All countries in the EU and the U.S. adhere to these guidelines.
One problem is that some names are listed only in Latin: for example, Arachis hypogaea means the product contains peanut oil and Piscum lecur is fish liver oil.
Chris Flower, director-general of the Cosmetic, Toiletry & Perfumery Association (CTPA), which represents the UK industry, says the only legal requirement is that manufacturers highlight certain fragrances, but not food, allergens.
‘Safety experts agree warnings become devalued when over-used or used inappropriately,’ he says.
‘This is a common complaint from those who have nut allergies. We understand that allergy sufferers do not appreciate “just in case” warnings such as “made in a factory where nuts are present” when there is unlikely to be a problem.
‘However, this would be a commercial decision for an individual company. Where such labels are not mandatory, some companies may apply them and others may not. This would mean that the absence of a warning was not a guarantee of suitability.’
‘Another concern is that people might be discouraged from consulting the ingredients list if they come to rely on warning labels alone,’ he says.
Learn Latin to stay safe
Ingredients on toiletries are listed by their Latin names. Here we list some of the most common allergens:
Almond: Prunus dulcis
Avocado: Persea gratissima
Cashew: Anacardium occidentale
Celery: Apium graveolens
Chickpea: Cicer arietinum
Coconut: Cocos nucifera
Fish liver oil: Piscum lecur
Hazelnut: Corylus rostrata
Macadamia: Macadamia ternifolia
Mustard: Brassica alba
Oat: Avena sativa
Peach: Prunus persica
Sesame: Sesamum indicum
Peanut: Arachis hypogaea
Sunflower: Helianthus annuus
Wheat: Triticum vulgare
My personal view on this is based on watching my otherwise rational daughter panic about what is contained in normal, basic things such as toothpaste and shampoo.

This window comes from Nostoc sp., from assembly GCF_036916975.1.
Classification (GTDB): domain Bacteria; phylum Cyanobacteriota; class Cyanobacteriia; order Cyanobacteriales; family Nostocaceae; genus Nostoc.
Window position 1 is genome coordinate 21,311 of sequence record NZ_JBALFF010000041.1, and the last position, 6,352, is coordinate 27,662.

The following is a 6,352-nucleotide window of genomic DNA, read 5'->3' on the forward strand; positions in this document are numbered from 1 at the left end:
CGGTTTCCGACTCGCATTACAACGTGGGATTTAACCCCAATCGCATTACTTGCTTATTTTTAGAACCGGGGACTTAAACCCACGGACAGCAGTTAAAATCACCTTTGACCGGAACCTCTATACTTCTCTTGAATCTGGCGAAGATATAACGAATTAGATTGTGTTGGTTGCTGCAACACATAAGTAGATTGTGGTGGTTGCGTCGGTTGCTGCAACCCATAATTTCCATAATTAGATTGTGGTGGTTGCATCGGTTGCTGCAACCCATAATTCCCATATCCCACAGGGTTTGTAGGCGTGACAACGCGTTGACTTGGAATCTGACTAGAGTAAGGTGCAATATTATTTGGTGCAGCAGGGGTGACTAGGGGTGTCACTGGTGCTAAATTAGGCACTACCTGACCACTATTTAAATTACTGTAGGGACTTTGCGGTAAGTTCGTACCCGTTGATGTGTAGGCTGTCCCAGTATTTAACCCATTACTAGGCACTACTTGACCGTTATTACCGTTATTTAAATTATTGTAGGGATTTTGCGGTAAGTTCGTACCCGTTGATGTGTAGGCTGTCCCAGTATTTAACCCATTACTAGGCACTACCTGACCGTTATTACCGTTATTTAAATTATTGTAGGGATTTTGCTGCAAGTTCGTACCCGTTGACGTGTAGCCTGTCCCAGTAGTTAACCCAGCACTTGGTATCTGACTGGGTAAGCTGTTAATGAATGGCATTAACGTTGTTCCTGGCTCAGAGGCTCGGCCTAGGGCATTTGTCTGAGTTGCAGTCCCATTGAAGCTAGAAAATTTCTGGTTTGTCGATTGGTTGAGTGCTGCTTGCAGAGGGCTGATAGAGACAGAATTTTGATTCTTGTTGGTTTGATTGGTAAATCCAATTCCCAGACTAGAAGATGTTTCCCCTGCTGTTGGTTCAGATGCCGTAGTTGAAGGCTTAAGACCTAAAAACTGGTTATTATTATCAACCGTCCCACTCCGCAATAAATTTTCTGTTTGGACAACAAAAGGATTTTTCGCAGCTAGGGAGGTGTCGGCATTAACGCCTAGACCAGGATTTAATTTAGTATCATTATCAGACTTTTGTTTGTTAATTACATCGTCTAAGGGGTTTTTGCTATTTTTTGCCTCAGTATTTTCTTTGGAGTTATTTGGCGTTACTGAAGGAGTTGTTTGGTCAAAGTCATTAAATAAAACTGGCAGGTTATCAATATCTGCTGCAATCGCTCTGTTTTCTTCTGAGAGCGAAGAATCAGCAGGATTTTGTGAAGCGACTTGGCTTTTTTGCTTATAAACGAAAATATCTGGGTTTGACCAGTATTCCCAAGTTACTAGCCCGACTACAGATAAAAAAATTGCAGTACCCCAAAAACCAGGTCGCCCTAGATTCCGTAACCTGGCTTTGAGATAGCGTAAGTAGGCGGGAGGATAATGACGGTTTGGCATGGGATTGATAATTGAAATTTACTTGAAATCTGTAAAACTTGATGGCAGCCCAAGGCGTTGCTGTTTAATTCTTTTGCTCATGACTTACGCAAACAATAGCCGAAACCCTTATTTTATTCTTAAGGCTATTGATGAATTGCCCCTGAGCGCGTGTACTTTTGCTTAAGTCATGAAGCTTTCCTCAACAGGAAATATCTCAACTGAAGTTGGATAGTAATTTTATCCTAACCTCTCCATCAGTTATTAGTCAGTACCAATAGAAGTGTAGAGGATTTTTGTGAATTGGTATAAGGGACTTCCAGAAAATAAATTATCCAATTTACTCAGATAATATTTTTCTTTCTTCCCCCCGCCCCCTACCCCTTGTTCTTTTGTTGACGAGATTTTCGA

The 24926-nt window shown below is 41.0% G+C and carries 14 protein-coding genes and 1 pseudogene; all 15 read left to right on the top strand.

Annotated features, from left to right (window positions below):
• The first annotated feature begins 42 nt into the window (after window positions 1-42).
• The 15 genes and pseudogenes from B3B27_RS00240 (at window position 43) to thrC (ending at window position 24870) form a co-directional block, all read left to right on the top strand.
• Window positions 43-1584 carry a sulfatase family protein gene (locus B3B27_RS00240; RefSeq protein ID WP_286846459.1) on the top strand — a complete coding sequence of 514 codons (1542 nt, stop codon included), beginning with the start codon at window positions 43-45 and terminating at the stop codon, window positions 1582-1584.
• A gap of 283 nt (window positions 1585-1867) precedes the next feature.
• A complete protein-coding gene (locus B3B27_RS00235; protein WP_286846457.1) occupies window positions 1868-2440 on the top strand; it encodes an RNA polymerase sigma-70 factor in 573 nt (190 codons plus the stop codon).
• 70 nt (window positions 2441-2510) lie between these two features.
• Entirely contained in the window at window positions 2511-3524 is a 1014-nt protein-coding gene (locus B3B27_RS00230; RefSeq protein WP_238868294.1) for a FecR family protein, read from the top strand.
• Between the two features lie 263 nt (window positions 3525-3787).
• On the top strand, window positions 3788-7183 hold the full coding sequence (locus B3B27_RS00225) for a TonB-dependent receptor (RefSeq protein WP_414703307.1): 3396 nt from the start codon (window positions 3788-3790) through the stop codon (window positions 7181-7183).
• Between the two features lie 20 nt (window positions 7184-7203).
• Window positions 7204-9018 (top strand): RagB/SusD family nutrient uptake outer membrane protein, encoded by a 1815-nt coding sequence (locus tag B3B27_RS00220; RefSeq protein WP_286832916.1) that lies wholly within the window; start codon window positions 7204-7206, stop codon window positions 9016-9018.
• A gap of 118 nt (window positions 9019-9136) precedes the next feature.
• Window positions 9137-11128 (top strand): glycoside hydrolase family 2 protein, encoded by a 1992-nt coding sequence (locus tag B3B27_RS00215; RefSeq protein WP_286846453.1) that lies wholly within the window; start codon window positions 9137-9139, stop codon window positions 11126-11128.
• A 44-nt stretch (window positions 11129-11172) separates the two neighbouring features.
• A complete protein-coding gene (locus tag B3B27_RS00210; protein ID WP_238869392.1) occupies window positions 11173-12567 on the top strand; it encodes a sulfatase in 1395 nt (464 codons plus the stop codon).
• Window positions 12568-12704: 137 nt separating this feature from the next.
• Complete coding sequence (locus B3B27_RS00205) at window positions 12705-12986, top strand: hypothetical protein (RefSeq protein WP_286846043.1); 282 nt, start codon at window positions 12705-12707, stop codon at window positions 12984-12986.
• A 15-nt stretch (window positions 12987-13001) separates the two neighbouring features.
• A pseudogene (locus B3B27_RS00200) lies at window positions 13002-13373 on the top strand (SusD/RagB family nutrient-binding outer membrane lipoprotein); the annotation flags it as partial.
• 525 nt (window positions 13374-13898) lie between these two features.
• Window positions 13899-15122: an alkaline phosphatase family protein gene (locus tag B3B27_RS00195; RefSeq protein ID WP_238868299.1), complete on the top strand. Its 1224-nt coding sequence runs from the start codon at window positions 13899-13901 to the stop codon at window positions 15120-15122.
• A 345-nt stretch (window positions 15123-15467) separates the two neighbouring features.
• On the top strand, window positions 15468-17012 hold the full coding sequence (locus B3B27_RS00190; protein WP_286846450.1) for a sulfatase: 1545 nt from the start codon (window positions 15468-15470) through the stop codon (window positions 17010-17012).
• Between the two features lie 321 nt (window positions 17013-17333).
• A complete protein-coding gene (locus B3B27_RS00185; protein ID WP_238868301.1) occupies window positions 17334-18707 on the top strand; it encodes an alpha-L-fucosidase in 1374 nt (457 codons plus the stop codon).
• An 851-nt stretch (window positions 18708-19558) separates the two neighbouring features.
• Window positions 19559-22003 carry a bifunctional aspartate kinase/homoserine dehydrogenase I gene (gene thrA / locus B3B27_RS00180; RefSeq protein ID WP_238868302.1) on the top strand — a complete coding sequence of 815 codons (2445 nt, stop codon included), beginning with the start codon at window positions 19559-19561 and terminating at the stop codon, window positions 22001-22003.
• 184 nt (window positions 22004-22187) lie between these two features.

I believe the industry should put warnings in English on all the packaging.
Admittedly it is relatively rare for someone to die from using these products, but as we have seen with recent tragic incidents involving food, no company wants to be the one that decided not to label fully when a fatality occurs.
Manufacturers maintain many products safely contain nut oils because they say the oils have been so refined in the production process that little, if any, of the allergens remain. However, Julianne is living proof that there is still a risk. She challenges the CTPA assertion that allergy sufferers find specific English labelling confusing. She wants more labelling — the clearer, the better.
Since that first anaphylactic reaction, her parents, John and Yvette, 59 — neither of whom has any allergies — have spent years having her tested for other danger foods. The first were at a hospital, but as Julianne experienced other symptoms, she was referred to an allergy specialist who would perform a succession of blood tests and eating challenges so they could rule out other allergens.
When her sister, Carissa, was born six years later, she was found to have similar allergies, so they were doubly careful.
‘I insist that whoever lives or comes to stay with me can only use the same make of product I use, whether it is shower gel or creams,’ says Julianne. ‘I’ve used the same Chanel perfume since I was 15 and I won’t change it. Even when it runs out I take the original packaging to the shop and check the ingredients haven’t changed.’
‘When I go through Duty Free before a flight, I now pull my clothing over my face and sprint to the gate because perfumes are being sprayed around and I can’t take that risk of them triggering an allergic reaction.’
Thea’s allergies led her to a U.S.- based company, Kiss Freely, which has products free of 18 allergens, including milk, egg, peanuts and fish. It was started by Jennifer Kurko, whose daughter, now ten, broke out in hives after a kiss from her mum when she was two because Jennifer was wearing lip balm.
She knew Amaia had food allergies, and thought she had cleared the house of all ingredients that could trigger a serious reaction.
‘It was the most horrible feeling to realise my kiss had harmed her,’ says Jennifer, who lives on Long Island. ‘A few hours later, after the hives had gone down, my husband suggested I read the ingredients in my lip balm. And there it was in tiny print: almond oil.’
So for allergy sufferers will an upside to Brexit be the return of English on packaging? The EU is the regulatory body on ingredients. Post-Brexit, could the UK decide for itself?
No is the answer. According to the CPTA, the INCI agreement will remain — and so will the Latin.